With Hollywood's boom in the 1920s, people from across the country and world flocked to the Los Angeles area to become a star. Million dollar film studios sprouted up among the palm trees, beaches, and orange groves of Southern California to satisfy the movie appetite of America. People from all nationalities, ethnicities, and religious backgrounds arrived in the City of Angels looking for a spiritual awakening in the California sun.
The Wilshire Temple made it's "feature-length debut" in 1929, housing the largest Jewish congregation this side of Chicago. Hollywood stalwarts Louis Mayer (co-founder of MGM), Carl Laemmle (founder of Universal), and the Warner brothers were among the major fiancees of the homogenous synagogue. The Temple captured the austere, the grandioseness, and the luster of the roaring 20s in Hollywood. A 100-foot wide Byzantine gold and blue dome, bronze chandeliers, stained glass windows, a 4,000 pipe organ, and larger than life murals (painted by Hollywood art director turned legendary LA muralist Hugo Ballin) made the praying secondary.
It immediately became a place to see and a place to be seen. Besides being a religious palace, it was the sight of A-list weddings, movie shoots, and big money Hollywood deals.
But, soon, the soaring splendor of the Wilshire Temple began to fall on hard times. Between families moving west, financial hardships, and a general exodus from more urban areas, the synagogue rapidly lost numbers. Though it remained home to a congregation, the walls began to crumble, the dome began to crack, and the Jewish community began to leave.
In 2012, the doors to the Temple closed, but not forever, for a rebirth. As was the case in the 20's, Hollywood money came and 150 million dollars was raised to restore the Wilshire Temple to it's former glory.
Now, as the famous Hollywood line goes, "All right, Mr. DeMille, I'm ready for my close-up."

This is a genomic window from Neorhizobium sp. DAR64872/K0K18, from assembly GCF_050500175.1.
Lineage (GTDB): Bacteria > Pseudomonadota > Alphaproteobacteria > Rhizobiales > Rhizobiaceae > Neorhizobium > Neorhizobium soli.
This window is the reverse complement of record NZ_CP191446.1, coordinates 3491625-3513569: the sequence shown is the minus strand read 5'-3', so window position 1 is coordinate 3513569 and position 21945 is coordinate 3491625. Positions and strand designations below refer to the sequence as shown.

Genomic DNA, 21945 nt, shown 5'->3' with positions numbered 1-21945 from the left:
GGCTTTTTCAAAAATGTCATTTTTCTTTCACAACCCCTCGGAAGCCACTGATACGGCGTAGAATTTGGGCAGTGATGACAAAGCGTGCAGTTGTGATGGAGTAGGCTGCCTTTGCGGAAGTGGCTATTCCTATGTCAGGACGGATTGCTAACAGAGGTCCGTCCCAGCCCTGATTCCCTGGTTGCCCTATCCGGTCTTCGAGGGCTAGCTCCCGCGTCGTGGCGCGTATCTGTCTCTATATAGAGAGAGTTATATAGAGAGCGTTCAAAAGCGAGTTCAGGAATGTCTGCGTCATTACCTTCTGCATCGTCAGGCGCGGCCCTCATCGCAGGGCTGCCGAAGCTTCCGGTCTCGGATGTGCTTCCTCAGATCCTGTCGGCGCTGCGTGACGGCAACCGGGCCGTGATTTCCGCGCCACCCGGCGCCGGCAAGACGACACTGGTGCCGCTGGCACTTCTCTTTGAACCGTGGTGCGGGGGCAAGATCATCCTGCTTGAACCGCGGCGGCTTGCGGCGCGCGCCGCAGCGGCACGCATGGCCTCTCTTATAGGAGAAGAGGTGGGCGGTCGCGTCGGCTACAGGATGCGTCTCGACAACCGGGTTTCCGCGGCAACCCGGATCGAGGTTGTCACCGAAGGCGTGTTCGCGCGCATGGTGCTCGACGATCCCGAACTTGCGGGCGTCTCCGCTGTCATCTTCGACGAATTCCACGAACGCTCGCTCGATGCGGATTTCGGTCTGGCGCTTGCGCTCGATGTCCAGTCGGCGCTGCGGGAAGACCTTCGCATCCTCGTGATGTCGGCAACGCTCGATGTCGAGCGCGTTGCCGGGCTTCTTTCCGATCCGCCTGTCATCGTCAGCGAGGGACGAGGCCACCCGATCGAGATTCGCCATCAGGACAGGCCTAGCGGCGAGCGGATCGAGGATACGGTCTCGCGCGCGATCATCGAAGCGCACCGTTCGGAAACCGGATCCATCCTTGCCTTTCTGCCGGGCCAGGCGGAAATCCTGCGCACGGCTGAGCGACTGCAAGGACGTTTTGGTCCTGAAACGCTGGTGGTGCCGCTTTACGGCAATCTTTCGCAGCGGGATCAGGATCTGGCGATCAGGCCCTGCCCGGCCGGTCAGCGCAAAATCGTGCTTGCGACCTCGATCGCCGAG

The Wilshire Temple has opened it's doors to a few select groups to showcase this remarkable turn around.
Come join Field Agent Robert Hemedes on an exclusive Obscura Society LA tour, as we see the results of the restoration that included repairing and restoring the dome, the stained glass windows, the 4,000 pipe organ, and the murals to their former glory for future generations to admire and enjoy.
Notes for this Adventure
- All visitors will be required to pass through security checkpoints. We recommend that you carry as little as possible and leave larger purses and bags at home.
- Please bring a valid form of picture ID.
- Please no food or beverages.
- Wear comfortable walking shoes. There will be a good deal of walking on this tour, as well as stairs.
- This is a place of worship, so please be respectful.
- Due to Temple weekend restrictions, this tour is only available weekdays. Sorry!
- We have to provide a list of attendees prior to the event, so the event will close for sign-ups no later than Monday morning, May 12th. So, get your tickets early!
- Please arrive by 9:15 am to ensure we can start promptly at 9:30 am .
- Street parking is available North of Sixth Street, as well as metered parking on the streets surrounding the Temple (Harvard on the East, Hobart on the West and 6th Street on the North). Please note parking restrictions. There is a paid parking lot located on the southwest corner of Wilshire Boulevard and Harvard. Limited parking may be available in the Temple Lot (located on the northwest corner of Wilshire Boulevard and Harvard – accessible from Harvard).